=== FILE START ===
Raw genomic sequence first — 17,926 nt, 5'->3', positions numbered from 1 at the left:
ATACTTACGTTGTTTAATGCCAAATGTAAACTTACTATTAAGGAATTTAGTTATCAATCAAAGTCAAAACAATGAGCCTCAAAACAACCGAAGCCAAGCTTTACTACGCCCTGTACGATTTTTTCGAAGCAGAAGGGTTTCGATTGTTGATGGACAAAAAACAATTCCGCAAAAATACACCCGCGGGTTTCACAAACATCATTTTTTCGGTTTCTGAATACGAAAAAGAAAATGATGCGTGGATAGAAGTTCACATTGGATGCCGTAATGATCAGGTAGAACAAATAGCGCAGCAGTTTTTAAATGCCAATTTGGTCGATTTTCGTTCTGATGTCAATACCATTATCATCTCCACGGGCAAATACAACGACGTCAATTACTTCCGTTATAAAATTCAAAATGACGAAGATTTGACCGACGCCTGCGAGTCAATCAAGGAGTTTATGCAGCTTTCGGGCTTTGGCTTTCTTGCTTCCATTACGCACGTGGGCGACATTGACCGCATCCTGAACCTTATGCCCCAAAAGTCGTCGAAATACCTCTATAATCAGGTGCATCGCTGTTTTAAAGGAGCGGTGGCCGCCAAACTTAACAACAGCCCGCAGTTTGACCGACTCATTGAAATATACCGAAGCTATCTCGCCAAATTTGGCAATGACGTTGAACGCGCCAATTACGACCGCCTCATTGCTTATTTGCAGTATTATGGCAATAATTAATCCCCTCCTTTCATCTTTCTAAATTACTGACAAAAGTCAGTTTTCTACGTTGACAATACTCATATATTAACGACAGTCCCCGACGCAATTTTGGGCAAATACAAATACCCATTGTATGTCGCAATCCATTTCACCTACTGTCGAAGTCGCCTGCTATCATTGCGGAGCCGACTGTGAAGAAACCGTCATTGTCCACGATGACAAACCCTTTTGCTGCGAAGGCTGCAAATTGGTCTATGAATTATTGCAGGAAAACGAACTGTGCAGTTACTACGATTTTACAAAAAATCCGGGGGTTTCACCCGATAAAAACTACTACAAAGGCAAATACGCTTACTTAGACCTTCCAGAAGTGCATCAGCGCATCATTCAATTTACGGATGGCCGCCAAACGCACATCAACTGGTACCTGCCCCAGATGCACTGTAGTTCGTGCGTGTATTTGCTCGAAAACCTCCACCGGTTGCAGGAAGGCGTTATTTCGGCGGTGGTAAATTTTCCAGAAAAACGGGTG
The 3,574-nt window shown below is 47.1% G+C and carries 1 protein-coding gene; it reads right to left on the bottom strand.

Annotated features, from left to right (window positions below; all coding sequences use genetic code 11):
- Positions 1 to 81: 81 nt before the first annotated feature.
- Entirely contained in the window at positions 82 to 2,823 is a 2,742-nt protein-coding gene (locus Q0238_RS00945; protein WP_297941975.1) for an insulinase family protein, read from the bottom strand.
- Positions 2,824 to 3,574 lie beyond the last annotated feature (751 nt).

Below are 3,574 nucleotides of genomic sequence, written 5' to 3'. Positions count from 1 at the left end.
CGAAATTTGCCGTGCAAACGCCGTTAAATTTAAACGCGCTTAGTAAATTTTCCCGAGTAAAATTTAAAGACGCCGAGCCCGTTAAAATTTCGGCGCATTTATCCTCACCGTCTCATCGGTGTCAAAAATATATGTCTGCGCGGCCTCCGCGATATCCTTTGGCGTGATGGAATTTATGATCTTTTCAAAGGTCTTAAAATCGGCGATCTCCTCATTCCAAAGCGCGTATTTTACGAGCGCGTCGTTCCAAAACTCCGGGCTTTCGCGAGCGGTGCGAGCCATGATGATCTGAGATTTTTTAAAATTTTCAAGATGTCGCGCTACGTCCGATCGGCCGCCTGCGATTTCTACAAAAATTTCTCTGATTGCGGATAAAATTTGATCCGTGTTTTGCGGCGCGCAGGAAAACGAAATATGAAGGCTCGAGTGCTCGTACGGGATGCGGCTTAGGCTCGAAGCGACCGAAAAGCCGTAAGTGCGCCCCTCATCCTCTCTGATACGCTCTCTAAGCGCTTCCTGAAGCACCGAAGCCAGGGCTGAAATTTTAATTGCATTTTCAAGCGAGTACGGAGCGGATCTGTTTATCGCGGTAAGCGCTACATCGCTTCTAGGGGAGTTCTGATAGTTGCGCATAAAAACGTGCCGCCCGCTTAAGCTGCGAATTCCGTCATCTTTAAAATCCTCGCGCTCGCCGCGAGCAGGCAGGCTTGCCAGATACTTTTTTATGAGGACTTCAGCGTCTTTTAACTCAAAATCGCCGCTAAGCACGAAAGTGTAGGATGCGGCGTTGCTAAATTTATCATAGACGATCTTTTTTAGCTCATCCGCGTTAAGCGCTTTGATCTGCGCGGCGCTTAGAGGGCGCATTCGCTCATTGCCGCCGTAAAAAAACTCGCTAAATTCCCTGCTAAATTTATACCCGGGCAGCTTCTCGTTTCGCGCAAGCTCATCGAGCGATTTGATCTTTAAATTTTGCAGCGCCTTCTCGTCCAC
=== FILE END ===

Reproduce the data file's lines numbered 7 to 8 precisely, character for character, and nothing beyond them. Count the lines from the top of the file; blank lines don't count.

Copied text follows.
- Positions 2,824 to 3,574 lie beyond the last annotated feature (751 nt).

Below are 3,574 nucleotides of genomic sequence, written 5' to 3'. Positions count from 1 at the left end.